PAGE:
In Brief

Swedish election results in deadlock after gains by far-right party

Anti-immigration Sweden Democrats poised to play a role in new government

Sweden is heading for a hung parliament after a general election yesterday saw the country’s two major political parties fall short of being able to form a government, while the far-right anti-immigration party surged to third.

The governing centre-left coalition maintained a very slim lead over its centre-right Alliance rivals, with both blocs winning about 40% of the vote.

The nationalist Sweden Democrats party won about 18% of the vote, up from 12.9% at the last election, but well short of the 25% that some polls had predicted the party might have been able to win.

The result will mean that a “protracted battle to form a working coalition now looks a certainty”, the BBC says, with any deal requiring cross-bloc support from several of the minor parties in each of the existing coalitions.

The leaders of both of the major coalitions have so far ruled out forming a government with the Sweden Democrats over that party’s historical links to neo-Nazis and other far-right groups.

“The Sweden Democrats can never, and will never, offer anything that will help society. They will only increase division and hate,” Swedish prime minister Stefan Lofven said.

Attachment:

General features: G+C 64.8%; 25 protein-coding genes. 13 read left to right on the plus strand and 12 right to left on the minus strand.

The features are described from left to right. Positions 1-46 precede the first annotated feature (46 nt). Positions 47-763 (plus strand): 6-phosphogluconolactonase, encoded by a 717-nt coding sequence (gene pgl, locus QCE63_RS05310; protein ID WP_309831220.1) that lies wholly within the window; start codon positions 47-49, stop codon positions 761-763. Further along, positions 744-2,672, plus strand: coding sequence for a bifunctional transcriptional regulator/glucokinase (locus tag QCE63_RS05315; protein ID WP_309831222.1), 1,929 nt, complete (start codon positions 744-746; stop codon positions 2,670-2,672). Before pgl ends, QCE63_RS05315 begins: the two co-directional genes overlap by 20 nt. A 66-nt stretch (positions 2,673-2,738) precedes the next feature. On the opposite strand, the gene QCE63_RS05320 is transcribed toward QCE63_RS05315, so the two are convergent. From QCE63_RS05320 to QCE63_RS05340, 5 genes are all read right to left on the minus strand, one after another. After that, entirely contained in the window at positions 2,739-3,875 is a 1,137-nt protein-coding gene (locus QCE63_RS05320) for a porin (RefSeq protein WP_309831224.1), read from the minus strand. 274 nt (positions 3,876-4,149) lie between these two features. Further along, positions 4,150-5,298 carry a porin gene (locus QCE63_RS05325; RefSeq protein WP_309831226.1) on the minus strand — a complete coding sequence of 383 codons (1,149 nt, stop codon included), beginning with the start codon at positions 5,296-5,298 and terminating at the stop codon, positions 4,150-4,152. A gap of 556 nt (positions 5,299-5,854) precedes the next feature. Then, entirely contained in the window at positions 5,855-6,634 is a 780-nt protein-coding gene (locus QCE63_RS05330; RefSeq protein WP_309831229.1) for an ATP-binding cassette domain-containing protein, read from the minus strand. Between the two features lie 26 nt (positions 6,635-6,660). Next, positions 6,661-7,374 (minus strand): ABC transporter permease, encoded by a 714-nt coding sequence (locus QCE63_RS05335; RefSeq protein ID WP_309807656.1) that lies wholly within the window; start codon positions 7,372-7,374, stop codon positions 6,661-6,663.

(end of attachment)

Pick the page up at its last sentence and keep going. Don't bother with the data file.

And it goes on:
However, Sweden Democrats leader Jimmie Akesson (pictured above) has told supporters that the result represents a victory for his party.

“We strengthen our kingmaker role. We will have an immense influence over what happens in Sweden in the coming weeks, months, year,” Akesson said.

The Guardian says the “often antagonistic” campaign was dominated by issues including immigration, integration and welfare.

It was the first election to be held by Sweden since the controversial decision to allow 163,000 migrants into the country in 2015; a move that many believe has put pressure on the country’s welfare system and vital services.

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